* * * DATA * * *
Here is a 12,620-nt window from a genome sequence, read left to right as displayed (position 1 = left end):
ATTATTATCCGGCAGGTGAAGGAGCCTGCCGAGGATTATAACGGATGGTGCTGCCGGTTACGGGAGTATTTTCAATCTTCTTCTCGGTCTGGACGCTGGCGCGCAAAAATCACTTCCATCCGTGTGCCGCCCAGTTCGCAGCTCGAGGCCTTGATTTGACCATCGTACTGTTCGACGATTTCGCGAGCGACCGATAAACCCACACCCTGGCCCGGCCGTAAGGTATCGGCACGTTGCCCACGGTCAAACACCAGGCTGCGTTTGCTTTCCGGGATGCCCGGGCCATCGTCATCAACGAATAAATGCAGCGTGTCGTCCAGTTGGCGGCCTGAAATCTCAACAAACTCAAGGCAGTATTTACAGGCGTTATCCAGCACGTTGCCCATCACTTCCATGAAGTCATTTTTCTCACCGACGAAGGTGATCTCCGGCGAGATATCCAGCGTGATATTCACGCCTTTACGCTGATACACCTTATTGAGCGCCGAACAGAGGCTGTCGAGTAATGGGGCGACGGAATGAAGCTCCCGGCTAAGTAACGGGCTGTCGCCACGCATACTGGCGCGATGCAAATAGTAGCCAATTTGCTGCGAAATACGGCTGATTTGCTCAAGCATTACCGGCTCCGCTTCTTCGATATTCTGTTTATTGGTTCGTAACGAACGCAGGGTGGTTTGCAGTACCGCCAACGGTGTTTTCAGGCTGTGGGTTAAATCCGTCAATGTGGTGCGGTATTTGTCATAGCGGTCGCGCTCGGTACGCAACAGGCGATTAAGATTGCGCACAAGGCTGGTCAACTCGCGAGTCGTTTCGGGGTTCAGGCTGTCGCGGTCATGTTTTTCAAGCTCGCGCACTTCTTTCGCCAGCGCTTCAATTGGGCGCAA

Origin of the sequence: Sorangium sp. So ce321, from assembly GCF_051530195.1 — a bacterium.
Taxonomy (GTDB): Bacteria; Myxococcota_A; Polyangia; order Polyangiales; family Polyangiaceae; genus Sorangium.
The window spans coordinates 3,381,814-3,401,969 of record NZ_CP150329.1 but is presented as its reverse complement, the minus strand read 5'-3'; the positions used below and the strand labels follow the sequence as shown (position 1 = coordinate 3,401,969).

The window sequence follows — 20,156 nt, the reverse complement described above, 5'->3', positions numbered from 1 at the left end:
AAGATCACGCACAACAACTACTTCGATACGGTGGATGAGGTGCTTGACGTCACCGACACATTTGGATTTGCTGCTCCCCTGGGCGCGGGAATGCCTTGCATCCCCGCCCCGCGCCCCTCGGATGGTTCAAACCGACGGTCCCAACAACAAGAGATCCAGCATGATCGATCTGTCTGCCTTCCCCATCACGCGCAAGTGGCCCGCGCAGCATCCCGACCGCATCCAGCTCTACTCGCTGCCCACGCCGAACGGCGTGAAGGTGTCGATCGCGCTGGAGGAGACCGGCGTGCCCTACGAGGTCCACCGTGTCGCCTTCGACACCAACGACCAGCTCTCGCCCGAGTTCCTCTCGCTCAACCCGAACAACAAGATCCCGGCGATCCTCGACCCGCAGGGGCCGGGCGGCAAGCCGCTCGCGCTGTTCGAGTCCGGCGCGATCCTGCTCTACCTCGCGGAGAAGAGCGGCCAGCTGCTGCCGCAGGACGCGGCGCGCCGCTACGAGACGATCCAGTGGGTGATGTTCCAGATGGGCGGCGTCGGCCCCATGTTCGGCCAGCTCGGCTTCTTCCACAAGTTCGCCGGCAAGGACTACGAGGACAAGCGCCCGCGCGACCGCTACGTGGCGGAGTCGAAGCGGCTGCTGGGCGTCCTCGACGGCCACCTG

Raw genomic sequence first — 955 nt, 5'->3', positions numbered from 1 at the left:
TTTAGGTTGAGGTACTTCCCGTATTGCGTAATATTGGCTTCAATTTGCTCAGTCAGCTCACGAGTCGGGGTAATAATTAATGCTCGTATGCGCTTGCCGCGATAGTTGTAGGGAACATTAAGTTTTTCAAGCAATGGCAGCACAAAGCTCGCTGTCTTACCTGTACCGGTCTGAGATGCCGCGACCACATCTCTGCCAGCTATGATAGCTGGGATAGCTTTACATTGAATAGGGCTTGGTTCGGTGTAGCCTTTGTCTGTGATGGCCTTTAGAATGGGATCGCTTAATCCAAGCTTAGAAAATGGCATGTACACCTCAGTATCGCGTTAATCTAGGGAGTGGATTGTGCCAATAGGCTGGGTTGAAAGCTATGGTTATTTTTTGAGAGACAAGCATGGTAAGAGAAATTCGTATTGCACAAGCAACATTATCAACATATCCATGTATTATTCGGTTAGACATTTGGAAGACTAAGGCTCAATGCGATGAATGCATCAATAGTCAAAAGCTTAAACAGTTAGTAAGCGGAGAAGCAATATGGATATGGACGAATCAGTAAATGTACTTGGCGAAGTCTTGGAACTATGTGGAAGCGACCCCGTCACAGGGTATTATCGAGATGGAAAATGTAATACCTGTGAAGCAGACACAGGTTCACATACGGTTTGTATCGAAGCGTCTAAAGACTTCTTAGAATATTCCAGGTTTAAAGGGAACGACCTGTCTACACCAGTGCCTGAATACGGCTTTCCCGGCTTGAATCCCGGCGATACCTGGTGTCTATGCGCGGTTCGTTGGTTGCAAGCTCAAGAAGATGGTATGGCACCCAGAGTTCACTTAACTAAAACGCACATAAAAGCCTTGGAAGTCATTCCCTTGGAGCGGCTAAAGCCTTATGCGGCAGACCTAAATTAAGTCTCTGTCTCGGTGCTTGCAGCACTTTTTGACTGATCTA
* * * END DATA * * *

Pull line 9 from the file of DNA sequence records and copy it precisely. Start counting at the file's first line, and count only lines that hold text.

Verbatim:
TTTAGGTTGAGGTACTTCCCGTATTGCGTAATATTGGCTTCAATTTGCTCAGTCAGCTCACGAGTCGGGGTAATAATTAATGCTCGTATGCGCTTGCCGCGATAGTTGTAGGGAACATTAAGTTTTTCAAGCAATGGCAGCACAAAGCTCGCTGTCTTACCTGTACCGGTCTGAGATGCCGCGACCACATCTCTGCCAGCTATGATAGCTGGGATAGCTTTACATTGAATAGGGCTTGGTTCGGTGTAGCCTTTGTCTGTGATGGCCTTTAGAATGGGATCGCTTAATCCAAGCTTAGAAAATGGCATGTACACCTCAGTATCGCGTTAATCTAGGGAGTGGATTGTGCCAATAGGCTGGGTTGAAAGCTATGGTTATTTTTTGAGAGACAAGCATGGTAAGAGAAATTCGTATTGCACAAGCAACATTATCAACATATCCATGTATTATTCGGTTAGACATTTGGAAGACTAAGGCTCAATGCGATGAATGCATCAATAGTCAAAAGCTTAAACAGTTAGTAAGCGGAGAAGCAATATGGATATGGACGAATCAGTAAATGTACTTGGCGAAGTCTTGGAACTATGTGGAAGCGACCCCGTCACAGGGTATTATCGAGATGGAAAATGTAATACCTGTGAAGCAGACACAGGTTCACATACGGTTTGTATCGAAGCGTCTAAAGACTTCTTAGAATATTCCAGGTTTAAAGGGAACGACCTGTCTACACCAGTGCCTGAATACGGCTTTCCCGGCTTGAATCCCGGCGATACCTGGTGTCTATGCGCGGTTCGTTGGTTGCAAGCTCAAGAAGATGGTATGGCACCCAGAGTTCACTTAACTAAAACGCACATAAAAGCCTTGGAAGTCATTCCCTTGGAGCGGCTAAAGCCTTATGCGGCAGACCTAAATTAAGTCTCTGTCTCGGTGCTTGCAGCACTTTTTGACTGATCTA